I don’t consider it to be pretty, but it is of course interesting. According to Ream, Bredehoft and Bredehoft in Encyclopedia of Heisey Glassware: volume one, this plate etch was introduced circa 1919 and discontinued by 1928.
I came across this piece in a local thrift shop. I always wonder how it made its way from West Virginia to a small Ontario town. But I guess during its 80+ years there was lots of time for travel. A poster in the Everyday and Elegant Glass Forum reports that this etch was introduced in 1933 and discontinued in 1939.
The etch is Fostoria’s #320 – Fruit Design and the line is #2419 – Mayfair.
This is a good sized, heavy piece. The dish is 13 1/4 inches at its longest, 7 3/4 inches wide in the middle and 9 1/4 inches at its widest points. It stands 1 1/4 inches.
The glass is so bright it almost glows. It is a very attractive piece.
I picked this pretty piece up somewhere in Arizona. I have a number of etched relish dishes, which for some reason I never use. I do have a friend however who likes serving ware as a gift. I had her in mind when I bought it.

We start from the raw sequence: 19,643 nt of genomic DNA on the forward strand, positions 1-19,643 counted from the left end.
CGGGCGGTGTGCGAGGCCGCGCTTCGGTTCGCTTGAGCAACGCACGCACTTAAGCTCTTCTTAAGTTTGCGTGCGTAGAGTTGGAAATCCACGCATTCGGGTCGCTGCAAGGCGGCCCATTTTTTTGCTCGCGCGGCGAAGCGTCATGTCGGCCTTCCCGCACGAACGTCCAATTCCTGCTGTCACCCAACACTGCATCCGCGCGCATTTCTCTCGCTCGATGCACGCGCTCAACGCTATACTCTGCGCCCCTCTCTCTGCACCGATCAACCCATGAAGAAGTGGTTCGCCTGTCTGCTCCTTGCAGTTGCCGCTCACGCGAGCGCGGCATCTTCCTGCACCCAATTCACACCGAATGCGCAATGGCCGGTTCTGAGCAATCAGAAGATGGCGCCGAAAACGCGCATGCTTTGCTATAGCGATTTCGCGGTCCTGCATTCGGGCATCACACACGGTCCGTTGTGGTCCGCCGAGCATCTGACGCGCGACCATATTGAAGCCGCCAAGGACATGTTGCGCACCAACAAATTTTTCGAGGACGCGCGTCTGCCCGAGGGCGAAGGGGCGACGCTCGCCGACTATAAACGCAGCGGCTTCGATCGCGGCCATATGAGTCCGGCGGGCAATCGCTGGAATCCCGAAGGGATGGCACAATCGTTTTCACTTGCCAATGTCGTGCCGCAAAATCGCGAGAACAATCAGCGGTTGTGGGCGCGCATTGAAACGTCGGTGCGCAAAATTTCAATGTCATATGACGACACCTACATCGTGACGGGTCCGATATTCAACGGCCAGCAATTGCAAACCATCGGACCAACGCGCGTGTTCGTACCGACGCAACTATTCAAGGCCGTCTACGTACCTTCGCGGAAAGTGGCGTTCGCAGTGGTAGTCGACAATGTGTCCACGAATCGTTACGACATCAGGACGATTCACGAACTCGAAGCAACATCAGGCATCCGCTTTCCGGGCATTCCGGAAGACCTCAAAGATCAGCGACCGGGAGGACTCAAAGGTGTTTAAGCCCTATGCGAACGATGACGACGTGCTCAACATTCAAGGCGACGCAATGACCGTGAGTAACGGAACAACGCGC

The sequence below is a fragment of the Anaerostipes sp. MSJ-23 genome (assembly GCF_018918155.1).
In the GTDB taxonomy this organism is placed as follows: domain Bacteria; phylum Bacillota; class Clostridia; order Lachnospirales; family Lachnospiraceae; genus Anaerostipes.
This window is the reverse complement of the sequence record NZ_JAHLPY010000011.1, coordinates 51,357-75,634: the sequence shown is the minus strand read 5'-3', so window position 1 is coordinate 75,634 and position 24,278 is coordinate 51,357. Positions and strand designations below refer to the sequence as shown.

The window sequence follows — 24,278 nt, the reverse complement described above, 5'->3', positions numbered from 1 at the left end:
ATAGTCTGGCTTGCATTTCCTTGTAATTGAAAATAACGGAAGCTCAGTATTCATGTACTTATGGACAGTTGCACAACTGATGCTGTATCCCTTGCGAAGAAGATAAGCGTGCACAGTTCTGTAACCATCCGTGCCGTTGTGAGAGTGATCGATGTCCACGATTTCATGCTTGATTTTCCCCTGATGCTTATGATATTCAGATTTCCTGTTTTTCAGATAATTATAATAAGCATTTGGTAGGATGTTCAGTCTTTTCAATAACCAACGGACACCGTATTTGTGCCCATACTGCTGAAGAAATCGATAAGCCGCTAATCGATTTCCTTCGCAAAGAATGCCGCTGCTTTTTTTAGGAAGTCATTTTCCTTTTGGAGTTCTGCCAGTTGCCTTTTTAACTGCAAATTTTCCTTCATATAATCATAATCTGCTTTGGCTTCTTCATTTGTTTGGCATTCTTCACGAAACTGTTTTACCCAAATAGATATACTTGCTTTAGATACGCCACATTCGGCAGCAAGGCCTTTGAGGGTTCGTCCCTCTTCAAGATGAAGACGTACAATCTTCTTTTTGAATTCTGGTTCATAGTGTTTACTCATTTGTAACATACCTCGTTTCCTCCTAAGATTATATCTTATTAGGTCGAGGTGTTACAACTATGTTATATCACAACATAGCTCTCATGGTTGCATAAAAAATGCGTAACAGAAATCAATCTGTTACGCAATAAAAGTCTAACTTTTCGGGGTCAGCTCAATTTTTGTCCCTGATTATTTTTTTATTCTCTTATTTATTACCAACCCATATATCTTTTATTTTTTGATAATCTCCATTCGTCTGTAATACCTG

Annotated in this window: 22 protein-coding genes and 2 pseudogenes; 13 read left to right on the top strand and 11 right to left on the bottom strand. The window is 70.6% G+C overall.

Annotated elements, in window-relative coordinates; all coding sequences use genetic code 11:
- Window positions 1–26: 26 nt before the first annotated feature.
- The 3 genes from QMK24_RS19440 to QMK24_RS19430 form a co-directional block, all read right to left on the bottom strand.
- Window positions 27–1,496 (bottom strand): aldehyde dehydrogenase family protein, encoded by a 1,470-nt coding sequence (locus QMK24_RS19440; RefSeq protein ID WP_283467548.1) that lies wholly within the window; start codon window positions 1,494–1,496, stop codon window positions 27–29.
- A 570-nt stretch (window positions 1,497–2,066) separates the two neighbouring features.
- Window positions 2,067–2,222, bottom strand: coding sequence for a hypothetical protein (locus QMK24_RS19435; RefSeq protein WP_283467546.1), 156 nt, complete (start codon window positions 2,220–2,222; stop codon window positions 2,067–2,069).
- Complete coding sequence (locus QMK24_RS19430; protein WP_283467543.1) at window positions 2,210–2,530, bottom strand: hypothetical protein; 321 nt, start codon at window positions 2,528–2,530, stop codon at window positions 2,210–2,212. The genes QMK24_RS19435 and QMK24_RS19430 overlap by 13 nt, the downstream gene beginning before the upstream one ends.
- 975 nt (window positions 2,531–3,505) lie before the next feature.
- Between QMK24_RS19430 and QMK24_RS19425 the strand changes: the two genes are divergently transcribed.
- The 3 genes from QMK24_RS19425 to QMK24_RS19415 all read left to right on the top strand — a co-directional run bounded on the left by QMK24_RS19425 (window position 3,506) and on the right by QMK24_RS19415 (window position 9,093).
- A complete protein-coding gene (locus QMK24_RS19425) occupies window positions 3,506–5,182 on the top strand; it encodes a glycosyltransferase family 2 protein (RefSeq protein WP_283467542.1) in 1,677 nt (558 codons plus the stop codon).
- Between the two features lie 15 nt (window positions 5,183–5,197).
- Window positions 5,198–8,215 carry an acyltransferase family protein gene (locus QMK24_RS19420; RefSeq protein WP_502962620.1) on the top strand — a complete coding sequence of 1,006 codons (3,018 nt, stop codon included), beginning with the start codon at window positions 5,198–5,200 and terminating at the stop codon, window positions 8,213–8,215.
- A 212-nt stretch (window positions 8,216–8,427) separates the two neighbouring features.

I learned from the great Elegant and Everyday Glass Forum that the handles are called Georgian. I also learned that an ad for this relish was found in James Measell’s book, New Martinsville Glass, 1900-1944, which identified this relish as line number 37. Other New Martinsville company ads also identified another pattern as 37. The poster in the Forum identifies this particular piece as 37/4.
The large baskets of flowers in the etch are very pretty. I have a bowl, and a creamer/sugar set with this etch, but it looks different on the different shapes. Pretty, regardless of the shape, though.